FEATURED ARTIST

Lyle Hebel

Lyle Hebel comes from a family of artists and makers. His mom is a cowboy western folk artist. His late grandmother was a painter and his uncle is a saddle maker. Making art is in his blood.

Drawing always came quickly to him, and there was no shortage of things to draw while growing up on ranches in Montana and Wyoming.

“In the first 18 years, I bet I drew more horses than CM Russell painted his entire life,” Hebel boasts. “I was always drawing in a sketchbook, in the margins of textbooks, napkins at restaurants, basically if there was a blank space and I had a pen, I would draw on it. On the rare times I wasn't drawing, you could find me shooting my rifle or longbow around our ranch and exploring new country with my brother and friends.”

"For as long as I can remember, I have drawn."

Hunting was essential to Hebel’s family growing up. The animals they harvested provided food, the trips into the mountains provided entertainment and allowed them to bond and create memories he still has to this day. His family spent many days in the field rifle hunting for elk and deer. Today, however, he considers antelope his favorite game to pursue.

“I didn't harvest my first antelope until I was 19 years old,” Hebel explains. “I also didn't start bowhunting until I was 19. The second animal I collected with a bow was a mature antelope buck that I spot-and-stalked in a hayfield. From that day on I was hooked on antelope. If given a choice to hunt one species for the rest of my life, antelope would be it.”

Hebel’s work often conjures timeless themes reimagined from a modern perspective, which is reflected in his artistic process.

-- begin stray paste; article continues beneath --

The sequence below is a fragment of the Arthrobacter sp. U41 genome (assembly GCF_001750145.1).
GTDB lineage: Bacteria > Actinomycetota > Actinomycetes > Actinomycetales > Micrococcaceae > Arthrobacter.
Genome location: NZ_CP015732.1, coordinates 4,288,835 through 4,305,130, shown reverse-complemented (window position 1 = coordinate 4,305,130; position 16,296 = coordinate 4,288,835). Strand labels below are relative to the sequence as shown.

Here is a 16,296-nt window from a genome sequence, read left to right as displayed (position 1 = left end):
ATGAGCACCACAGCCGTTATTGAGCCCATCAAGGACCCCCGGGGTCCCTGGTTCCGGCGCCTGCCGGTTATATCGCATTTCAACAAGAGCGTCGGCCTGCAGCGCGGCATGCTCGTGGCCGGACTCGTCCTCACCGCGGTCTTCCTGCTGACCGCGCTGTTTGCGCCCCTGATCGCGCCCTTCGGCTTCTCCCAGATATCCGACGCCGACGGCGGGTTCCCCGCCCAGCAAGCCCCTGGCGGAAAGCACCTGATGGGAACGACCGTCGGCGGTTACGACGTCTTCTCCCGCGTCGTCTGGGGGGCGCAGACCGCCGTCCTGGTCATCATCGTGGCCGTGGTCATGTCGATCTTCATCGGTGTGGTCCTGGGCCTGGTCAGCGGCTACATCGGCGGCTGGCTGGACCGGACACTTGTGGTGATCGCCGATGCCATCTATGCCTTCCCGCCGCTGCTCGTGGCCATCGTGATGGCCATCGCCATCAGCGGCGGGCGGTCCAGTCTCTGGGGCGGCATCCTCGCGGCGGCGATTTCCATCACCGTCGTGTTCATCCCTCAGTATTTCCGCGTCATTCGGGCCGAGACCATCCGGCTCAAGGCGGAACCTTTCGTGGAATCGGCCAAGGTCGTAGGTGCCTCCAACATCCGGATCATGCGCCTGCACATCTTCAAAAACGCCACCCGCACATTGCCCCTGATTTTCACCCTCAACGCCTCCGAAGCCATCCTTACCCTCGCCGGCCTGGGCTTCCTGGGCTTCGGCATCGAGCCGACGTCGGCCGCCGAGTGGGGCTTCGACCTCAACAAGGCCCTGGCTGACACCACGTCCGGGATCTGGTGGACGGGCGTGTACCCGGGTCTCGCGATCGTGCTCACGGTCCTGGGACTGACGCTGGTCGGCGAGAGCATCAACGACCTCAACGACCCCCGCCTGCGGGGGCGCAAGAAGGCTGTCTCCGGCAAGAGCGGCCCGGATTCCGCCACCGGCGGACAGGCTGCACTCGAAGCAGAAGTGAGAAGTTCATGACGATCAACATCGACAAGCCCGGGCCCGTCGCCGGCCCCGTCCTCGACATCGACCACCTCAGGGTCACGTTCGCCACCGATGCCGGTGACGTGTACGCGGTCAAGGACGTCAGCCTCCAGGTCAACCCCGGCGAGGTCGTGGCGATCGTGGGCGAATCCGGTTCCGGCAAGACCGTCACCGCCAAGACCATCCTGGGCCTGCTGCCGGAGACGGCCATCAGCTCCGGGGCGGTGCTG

“I am a firm believer in the ‘less is more’ thought process and feel that sometimes the best line an artist can make is the one you don't draw.”

"So, I will leave small gaps in lines and allow the viewer to fill them in. Once the foundation of the drawing is complete, I circle back and add the little details that complete the piece."

For Hebel, finding his own vision is the most transcendental and rewarding experience as an artist.

“All my work before college was trying to create art in the manner of other artists, which is a great way to learn technique, but it doesn't make you a great artist. Finding your style and putting your mark on something…that is a fantastic feeling.”

"I find it hard to make art that doesn't draw from real experiences I’ve had in the field, and I love sharing these experiences and telling an entire story through one single image."

ONLINE EXCLUSIVE // LIMITED EDITIONS

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Speeder Trucker

Speeder Trucker

$30.00

The Speeder Trucker evokes the style a traveler may find perusing the apparel racks at an isolated Western truck stop.

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Speeder Tee SS

Speeder Tee SS

$39.00

The Speeder Tee evokes the style a traveler may find perusing the apparel racks at an isolated Western truck stop.

  • Technology:
  • Drirelease
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Ridge Runner Tee SS

Ridge Runner Tee SS

$39.00

If you’ve ever found yourself bouncing down a bumpy old Forest Service road on a ’77 Honda XL 75 with an elk strapped to your back, you know the true meaning of ingenuity.

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  • Drirelease
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Ridge Runner Trucker

Ridge Runner Trucker

$30.00

If you’ve ever found yourself bouncing down a bumpy old Forest Service road on a ’77 Honda XL 75 with an elk strapped to your back, you know the true meaning of ingenuity.

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Standing Ram Tee SS

Standing Ram Tee SS

$39.00

The king of the mountain surveys his domain with a confidence that seems to mock the hunters below who scramble in vain to keep pace.

  • Technology:
  • Drirelease
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Standing Ram Trucker

Standing Ram Trucker

$30.00

The king of the mountain surveys his domain with a confidence that seems to mock the hunters below who scramble in vain to keep pace.